Parsons became a leader of this, and he had others join him in his place of residence where they would engage in sexual activity as a group, in the hopes that Parsons' wish of sending a man to outer space via rocket would come true.
This ended his marriage, but Parsons' wife had a sister, who Parsons began to have an affair with, and she too believed strongly in the cult, and would actively participate with other followers, including Parsons.
Crowley called marriage, "a detestable institution", and Parsons went back to this phrase to justify this crazy habit. Parsons looked up to Crowley, and wanted to increase his rank within the cult further. By 1943, Parsons' ex wife started an affair with the leader at another section of the cult. This led to Crowley reprimanding this other man, telling him to tattoo his forehead with the numbers "666", and to never contact other members of the cult again.
Thus, Parsons became the new leader of the Agape Lodge, and it was during this time in his life that he was truly at his peak on all fronts. He played a strong role in ensuring that the government knew the importance of rockets during the World War 2 effort, and the government complied. He began a successful business which was known as Aerojet, and in the final couple years of the war, the US army ordered approximately 2,000 rockets from his company.
Later Life and Death
Eventually, Parsons was fired from the JPL project and Aerojet began to go down the drain, because word got around about his unusual practices. His personal life also took a hit, when his then girlfriend left him in a jealous fit of rage for another man named L. Ron Hubbard, who later formed the religion of Scientology.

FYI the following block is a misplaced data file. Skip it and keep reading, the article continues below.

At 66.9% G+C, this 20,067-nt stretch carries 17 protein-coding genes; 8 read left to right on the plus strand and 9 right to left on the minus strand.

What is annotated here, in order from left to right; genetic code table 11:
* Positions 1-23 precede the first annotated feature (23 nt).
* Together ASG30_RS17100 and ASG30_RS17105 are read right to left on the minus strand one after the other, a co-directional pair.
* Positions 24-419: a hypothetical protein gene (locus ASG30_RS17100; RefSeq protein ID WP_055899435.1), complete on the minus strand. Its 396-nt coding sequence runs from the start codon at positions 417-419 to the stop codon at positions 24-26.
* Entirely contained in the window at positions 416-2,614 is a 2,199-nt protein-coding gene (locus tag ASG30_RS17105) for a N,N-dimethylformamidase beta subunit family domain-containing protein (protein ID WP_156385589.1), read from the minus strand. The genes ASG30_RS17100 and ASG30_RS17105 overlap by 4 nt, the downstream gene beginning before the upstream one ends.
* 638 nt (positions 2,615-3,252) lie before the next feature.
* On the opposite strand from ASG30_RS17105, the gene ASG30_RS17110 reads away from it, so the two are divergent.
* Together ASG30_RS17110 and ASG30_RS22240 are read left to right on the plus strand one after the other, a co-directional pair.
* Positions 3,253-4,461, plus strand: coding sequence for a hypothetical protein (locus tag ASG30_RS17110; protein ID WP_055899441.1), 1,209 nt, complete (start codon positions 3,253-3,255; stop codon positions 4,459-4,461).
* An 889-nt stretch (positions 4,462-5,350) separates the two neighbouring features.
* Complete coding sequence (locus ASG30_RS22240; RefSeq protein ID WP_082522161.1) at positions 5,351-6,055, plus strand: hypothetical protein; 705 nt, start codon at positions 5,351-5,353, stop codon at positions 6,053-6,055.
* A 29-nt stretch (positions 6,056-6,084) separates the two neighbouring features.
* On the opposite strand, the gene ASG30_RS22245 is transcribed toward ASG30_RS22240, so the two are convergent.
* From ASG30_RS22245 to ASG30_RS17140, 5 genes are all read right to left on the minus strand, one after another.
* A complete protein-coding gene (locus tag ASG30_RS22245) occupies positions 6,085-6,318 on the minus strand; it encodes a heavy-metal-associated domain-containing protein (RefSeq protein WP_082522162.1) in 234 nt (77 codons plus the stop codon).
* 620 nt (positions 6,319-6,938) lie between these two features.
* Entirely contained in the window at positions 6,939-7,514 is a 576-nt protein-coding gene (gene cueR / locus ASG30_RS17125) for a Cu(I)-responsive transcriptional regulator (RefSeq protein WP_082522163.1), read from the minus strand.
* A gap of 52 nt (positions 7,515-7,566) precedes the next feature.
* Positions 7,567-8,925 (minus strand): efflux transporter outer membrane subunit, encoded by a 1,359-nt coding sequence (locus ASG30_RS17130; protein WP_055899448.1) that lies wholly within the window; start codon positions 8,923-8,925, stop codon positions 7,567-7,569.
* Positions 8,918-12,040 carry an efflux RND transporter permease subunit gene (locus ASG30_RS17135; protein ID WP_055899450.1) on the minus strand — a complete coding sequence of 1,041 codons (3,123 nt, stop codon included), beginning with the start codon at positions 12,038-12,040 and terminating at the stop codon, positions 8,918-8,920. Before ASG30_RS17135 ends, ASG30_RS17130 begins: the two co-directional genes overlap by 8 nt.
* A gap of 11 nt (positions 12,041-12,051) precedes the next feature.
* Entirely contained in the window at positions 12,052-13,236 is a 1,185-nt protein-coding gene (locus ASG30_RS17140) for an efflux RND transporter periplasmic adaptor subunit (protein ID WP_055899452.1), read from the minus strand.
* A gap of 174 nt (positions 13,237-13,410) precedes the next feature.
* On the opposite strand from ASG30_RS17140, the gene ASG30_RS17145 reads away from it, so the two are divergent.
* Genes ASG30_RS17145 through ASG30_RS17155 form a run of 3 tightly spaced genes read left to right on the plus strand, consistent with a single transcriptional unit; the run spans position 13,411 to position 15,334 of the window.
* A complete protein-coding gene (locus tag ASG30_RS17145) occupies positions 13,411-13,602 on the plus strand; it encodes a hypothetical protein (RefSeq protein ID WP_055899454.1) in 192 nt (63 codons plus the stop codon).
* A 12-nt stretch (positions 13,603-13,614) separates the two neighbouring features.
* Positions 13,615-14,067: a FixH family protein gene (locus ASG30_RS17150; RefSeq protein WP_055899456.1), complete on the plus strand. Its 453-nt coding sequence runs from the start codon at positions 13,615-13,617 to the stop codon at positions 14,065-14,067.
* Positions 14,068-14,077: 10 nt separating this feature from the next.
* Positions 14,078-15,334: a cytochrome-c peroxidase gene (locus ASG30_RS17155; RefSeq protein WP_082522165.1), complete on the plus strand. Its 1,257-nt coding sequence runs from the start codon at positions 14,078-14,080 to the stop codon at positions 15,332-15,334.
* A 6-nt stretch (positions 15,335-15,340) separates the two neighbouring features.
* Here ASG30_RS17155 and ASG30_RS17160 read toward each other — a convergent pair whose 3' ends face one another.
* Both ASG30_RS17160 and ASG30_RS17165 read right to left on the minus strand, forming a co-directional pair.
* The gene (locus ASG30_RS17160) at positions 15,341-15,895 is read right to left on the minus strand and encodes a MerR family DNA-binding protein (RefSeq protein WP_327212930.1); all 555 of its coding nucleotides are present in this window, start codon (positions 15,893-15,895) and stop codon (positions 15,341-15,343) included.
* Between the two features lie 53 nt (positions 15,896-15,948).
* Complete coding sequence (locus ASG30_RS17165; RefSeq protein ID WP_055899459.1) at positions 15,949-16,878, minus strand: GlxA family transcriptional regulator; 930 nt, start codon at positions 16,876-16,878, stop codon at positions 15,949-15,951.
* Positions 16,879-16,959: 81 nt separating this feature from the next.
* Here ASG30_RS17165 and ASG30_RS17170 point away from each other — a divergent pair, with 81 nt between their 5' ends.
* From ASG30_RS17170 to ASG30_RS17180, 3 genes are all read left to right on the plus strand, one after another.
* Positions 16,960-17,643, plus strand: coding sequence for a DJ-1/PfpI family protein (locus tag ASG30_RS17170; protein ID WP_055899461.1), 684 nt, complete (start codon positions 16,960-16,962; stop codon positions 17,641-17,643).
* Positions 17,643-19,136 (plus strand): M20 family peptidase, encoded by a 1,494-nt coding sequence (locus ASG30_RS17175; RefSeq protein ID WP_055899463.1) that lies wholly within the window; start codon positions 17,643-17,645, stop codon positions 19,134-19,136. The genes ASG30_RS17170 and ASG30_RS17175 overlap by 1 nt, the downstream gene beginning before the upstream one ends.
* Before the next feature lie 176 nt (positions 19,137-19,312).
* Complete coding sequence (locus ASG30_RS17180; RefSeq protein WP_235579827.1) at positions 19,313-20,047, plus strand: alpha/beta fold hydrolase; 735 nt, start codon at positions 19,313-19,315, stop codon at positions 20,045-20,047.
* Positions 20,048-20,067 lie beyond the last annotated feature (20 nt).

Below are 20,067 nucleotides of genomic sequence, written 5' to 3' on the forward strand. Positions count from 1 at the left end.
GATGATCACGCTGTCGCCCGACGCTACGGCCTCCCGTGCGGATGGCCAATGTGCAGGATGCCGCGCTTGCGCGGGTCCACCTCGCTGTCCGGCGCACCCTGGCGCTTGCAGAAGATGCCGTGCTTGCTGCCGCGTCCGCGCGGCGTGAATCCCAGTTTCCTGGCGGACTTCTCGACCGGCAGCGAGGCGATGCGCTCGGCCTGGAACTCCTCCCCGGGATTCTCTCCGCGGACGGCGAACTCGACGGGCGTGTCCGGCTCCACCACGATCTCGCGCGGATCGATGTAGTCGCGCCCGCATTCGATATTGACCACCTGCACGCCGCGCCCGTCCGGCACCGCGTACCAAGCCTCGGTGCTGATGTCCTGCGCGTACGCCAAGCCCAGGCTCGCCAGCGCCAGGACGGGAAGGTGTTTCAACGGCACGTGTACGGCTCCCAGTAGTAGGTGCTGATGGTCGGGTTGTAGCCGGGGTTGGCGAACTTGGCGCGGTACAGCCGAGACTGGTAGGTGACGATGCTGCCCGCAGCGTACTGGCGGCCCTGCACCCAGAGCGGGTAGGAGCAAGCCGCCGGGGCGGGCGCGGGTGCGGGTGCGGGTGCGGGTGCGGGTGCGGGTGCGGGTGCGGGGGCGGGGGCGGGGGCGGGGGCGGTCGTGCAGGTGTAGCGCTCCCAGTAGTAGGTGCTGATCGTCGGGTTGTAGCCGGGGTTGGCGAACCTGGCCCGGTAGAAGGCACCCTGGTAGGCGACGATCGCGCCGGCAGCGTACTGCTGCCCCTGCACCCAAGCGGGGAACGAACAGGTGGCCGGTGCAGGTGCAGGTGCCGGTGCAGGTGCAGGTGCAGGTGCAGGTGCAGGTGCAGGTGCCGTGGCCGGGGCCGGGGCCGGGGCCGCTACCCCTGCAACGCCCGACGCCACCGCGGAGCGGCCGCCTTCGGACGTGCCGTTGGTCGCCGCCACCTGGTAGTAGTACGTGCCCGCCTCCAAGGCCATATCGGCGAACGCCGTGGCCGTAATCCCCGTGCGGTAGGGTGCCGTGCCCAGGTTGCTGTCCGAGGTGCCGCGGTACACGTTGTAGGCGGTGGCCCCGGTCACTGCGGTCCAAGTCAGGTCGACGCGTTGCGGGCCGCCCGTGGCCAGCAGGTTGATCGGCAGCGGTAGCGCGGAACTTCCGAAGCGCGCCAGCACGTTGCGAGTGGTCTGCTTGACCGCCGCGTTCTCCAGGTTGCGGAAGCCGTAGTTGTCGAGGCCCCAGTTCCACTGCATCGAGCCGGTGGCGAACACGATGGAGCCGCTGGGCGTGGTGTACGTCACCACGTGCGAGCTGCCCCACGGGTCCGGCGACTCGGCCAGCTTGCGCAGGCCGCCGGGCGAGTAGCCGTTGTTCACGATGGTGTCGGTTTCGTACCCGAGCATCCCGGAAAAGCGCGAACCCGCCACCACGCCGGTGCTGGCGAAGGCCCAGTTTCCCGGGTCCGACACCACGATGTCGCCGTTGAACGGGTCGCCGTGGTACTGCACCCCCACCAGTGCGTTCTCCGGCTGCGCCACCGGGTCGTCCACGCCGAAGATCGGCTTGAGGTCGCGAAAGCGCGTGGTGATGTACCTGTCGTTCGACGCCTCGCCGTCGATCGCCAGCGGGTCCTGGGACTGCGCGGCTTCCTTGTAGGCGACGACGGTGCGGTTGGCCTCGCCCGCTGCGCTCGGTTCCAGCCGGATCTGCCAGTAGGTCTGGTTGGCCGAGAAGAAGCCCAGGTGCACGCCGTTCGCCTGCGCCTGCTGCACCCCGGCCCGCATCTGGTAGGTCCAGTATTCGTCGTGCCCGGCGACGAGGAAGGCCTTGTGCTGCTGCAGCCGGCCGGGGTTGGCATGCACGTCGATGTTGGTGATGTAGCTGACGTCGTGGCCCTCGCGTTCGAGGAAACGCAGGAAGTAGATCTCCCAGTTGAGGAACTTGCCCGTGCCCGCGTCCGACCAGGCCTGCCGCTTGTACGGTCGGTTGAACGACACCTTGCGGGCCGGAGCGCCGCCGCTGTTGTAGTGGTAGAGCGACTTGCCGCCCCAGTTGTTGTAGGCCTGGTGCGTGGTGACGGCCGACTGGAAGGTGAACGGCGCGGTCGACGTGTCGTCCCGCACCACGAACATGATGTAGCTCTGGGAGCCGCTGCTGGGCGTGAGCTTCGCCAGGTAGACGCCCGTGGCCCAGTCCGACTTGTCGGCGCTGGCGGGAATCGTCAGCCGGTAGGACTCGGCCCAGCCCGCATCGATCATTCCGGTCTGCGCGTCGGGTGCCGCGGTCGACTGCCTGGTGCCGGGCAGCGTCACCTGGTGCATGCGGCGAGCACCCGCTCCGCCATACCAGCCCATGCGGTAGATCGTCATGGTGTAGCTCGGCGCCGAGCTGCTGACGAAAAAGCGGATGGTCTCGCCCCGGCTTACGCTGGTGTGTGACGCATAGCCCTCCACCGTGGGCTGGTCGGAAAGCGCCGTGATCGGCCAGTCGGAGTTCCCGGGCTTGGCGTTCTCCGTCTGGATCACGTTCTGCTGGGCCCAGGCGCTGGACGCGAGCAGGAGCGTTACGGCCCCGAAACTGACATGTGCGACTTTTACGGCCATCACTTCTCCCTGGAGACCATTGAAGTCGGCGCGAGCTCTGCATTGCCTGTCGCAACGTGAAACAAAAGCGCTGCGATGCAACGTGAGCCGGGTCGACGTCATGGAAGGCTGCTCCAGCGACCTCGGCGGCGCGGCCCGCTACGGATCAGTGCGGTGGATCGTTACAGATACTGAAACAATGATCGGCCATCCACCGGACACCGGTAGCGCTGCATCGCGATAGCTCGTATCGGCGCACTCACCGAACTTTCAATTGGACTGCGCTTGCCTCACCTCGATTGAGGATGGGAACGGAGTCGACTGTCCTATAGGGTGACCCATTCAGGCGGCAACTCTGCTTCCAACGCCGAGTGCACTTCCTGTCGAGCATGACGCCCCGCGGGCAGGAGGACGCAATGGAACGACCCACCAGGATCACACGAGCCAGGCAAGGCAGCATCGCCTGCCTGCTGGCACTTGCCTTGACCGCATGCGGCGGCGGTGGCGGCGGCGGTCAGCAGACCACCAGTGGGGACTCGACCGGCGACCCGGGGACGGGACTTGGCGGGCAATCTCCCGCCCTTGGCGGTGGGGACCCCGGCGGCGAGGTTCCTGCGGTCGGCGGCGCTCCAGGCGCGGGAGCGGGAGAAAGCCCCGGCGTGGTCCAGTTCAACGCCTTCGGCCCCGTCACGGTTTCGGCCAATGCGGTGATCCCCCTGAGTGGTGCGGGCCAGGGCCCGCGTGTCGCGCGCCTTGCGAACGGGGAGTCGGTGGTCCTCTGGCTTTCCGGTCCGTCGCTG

In order to replace his girlfriend with someone else, Parsons began to increase his activities with magic, which included witchcraft, unknown scriptures, and masturbation.
In 1946, his magic supposedly came true in the form of his future wife, Marjorie Cameron, who he married on October 19, 1946 at a service that Parsons best friend witnessed, Edward Forman. The couple fell in love, and were heavily invested in the cult. On one famous occasion, the two went into Parsons' room, where they began their sex magic, and didn't emerge for two weeks.
By the early 1950's, the US government became very paranoid about anything associated with the USSR. Parsons was employed at Hughes Aircraft Co at the time, and began to be investigated by the FBI, as they believed that he was aiding the communist regime with information pertaining to rockets.
Upon realizing he was under surveillance, Parsons truthfully told the FBI that he was bringing documents home to show examples of his past work so that Israeli employers would hire him. This backfired mightily, because the FBI now believed he was a spy for the Israeli government, and unfortunately, this effectively not only ended Parsons' employment with Hughes Aircraft Co, but it also ended his career for good. He was now blacklisted from getting any sort of employment in his favorite field, and this was now the beginning of the end.
A man who was once a massive presence in the rocketry field, in his final days Parsons was forced to work at a gas station on night shifts to have some extra income. He also worked on Hollywood movie sets as a consultant when dealing with explosives, and on June 17th, 1952, he was doing just that when a chemical slipped his grasp and exploded, rendering him unconscious. He later succumbed to his injuries in hospital. He was only 37 years old. Upon hearing of her son's death, Parsons' mother committed suicide by overdosing on pills just hours after Parsons' death.
The legacy of Jack Parsons is extremely complicated; those involved in the NASA JPL project today refuse to talk about him. Parsons credited his significant accomplishments in the aeronautical field to the cult, and this was looked at as an embarrassment for the rest of those in that field. However, there is no denying that he was indeed the father of modern rocketry, so much so that the US government couldn't match the rockets that he could produce. The advancement of solid and liquid fuel rockets wouldn't be where it is today without his contributions, and he propelled what was once a fantasy by many during his time into a reality that we all know.
At the end of the day, Parsons' contributions as a pioneer to the aeronautical field will always be completely overshadowed by his favorite pastimes.